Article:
"On 28 April 2017, the Bank of Russia Board of Directors decided to reduce the key rate to 9.25% per annum. The Board notes that inflation is moving towards the target, inflation expectations are still declining and economic activity is recovering. At the same time, inflation risks remain in place. Given the moderately tight monetary policy, the 4% inflation target will be achieved before the end of 2017 and will be maintained close to this level in 2018-2019," the press release read.
On March 24, Russia's central bank cut its key rate from 10 to 9.75 percent.
Since oil prices plummeted in 2014 and western countries imposed sanctions against Russia over the referendum in Crimea, the Russian economy faced serious challenges. According to Russia's state statistics service, Rosstat, in 2014 the inflation rate surged to 11.36 percent, reaching a five-year maximum of 12.91 percent in 2015.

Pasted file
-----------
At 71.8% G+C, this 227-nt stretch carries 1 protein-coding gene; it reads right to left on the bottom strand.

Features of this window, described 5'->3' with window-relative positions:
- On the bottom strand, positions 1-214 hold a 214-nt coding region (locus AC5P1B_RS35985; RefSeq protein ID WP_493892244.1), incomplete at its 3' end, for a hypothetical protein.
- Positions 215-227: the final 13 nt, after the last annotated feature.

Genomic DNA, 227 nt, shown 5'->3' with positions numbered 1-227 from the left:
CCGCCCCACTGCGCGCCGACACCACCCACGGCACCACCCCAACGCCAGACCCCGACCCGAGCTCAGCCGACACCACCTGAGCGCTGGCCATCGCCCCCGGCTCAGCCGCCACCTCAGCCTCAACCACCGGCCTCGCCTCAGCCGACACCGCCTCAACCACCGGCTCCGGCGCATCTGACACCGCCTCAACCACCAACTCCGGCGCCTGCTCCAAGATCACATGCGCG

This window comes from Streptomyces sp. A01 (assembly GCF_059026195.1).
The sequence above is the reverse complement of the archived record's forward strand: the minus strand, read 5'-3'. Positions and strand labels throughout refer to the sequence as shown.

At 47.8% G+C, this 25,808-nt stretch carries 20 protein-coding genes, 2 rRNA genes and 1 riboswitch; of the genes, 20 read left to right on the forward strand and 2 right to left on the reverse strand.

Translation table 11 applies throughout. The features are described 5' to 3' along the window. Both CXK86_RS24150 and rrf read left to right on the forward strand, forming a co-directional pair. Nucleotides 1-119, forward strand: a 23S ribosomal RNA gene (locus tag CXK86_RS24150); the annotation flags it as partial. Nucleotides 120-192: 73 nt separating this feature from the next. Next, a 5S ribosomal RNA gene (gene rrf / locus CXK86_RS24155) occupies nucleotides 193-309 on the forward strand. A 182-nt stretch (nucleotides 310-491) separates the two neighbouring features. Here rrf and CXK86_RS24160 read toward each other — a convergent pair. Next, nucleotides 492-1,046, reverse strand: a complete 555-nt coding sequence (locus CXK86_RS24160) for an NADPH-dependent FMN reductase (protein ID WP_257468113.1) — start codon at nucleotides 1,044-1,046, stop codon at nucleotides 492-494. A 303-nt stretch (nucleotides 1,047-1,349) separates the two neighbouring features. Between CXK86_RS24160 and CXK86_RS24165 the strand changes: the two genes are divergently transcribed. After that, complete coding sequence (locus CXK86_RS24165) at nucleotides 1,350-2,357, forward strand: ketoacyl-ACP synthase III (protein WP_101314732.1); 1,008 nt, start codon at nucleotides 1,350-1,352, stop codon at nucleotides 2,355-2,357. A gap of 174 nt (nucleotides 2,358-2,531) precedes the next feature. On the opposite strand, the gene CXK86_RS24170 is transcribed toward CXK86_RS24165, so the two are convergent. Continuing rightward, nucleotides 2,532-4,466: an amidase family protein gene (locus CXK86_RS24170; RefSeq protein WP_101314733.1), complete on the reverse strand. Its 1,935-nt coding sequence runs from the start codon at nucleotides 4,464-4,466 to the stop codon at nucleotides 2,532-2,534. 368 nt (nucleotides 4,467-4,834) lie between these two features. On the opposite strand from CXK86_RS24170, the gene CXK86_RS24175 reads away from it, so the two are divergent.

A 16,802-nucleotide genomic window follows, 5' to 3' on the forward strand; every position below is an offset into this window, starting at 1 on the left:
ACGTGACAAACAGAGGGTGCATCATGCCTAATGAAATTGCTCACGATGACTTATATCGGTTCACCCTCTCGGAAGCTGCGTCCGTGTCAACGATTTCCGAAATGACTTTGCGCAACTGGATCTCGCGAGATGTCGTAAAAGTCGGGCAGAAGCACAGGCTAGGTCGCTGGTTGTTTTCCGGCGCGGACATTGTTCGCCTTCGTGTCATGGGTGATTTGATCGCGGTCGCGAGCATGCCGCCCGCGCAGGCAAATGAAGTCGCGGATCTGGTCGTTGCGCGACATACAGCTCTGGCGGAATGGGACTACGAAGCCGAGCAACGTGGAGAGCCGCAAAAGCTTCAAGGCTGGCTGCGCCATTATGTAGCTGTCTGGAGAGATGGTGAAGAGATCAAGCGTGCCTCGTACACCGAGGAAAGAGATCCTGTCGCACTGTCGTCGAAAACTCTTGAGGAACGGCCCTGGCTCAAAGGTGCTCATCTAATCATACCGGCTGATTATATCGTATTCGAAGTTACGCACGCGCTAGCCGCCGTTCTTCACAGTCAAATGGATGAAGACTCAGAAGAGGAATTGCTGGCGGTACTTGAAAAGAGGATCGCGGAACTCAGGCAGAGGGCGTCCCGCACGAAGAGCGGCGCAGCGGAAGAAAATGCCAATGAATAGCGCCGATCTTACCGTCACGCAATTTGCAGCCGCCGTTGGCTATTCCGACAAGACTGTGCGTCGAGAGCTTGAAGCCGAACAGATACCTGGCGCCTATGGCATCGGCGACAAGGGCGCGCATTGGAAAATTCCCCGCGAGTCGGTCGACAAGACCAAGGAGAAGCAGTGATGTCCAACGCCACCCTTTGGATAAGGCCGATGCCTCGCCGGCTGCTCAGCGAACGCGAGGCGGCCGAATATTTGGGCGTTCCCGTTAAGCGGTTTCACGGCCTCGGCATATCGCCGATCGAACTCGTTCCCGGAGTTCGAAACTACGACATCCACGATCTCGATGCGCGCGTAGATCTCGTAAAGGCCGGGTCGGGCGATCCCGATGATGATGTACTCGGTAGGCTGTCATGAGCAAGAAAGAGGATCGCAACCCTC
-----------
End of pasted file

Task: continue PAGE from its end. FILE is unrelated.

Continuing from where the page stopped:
In order to keep the Russian economy afloat, the central bank introduced a number of measures, such as an increase of key rate interest levels from 5.5 in 2013 to 17 percent in 2014, as well as a floating exchange rate.
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